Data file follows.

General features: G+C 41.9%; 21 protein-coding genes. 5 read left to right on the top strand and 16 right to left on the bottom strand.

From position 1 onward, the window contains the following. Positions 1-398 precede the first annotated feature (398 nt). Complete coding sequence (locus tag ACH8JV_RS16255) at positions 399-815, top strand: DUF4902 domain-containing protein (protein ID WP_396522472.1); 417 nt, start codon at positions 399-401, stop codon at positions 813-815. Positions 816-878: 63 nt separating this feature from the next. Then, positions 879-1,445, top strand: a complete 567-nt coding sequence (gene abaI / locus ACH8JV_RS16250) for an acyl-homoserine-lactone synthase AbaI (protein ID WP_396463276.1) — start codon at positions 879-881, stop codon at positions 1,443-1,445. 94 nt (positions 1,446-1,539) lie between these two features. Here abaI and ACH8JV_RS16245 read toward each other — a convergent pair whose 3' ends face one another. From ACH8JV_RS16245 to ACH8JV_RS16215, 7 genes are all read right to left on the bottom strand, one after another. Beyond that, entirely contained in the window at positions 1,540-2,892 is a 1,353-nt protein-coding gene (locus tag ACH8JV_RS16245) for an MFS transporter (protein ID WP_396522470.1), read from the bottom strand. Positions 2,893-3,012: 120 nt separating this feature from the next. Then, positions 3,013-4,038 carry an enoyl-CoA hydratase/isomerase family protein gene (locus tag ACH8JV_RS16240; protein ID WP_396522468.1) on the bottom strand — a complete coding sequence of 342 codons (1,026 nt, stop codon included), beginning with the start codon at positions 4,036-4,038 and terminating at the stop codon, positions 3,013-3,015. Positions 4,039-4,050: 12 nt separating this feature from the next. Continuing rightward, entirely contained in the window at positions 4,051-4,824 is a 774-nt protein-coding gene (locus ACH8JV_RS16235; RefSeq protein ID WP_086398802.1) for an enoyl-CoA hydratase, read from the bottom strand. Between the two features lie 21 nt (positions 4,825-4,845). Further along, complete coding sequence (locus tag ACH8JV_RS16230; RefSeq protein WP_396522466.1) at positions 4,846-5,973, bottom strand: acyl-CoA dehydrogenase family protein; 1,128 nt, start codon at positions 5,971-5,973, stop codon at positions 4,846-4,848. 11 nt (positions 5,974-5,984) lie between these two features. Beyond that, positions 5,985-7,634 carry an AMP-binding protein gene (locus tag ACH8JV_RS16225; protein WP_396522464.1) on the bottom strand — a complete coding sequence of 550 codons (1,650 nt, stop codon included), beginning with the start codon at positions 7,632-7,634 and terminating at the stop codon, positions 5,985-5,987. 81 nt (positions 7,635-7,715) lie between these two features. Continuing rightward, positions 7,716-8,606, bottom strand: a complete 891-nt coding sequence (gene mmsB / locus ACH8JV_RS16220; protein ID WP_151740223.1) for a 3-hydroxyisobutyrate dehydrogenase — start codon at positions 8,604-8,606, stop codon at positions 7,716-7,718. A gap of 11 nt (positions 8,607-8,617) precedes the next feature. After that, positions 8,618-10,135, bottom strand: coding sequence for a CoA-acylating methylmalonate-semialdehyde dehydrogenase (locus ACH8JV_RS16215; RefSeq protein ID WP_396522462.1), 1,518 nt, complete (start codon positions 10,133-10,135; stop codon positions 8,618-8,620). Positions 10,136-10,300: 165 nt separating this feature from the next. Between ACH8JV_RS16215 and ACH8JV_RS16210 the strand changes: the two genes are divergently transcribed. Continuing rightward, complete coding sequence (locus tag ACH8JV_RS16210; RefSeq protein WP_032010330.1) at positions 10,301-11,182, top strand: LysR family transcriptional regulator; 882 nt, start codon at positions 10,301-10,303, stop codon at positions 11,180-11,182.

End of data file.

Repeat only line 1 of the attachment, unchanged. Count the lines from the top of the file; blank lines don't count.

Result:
General features: G+C 41.9%; 21 protein-coding genes. 5 read left to right on the top strand and 16 right to left on the bottom strand.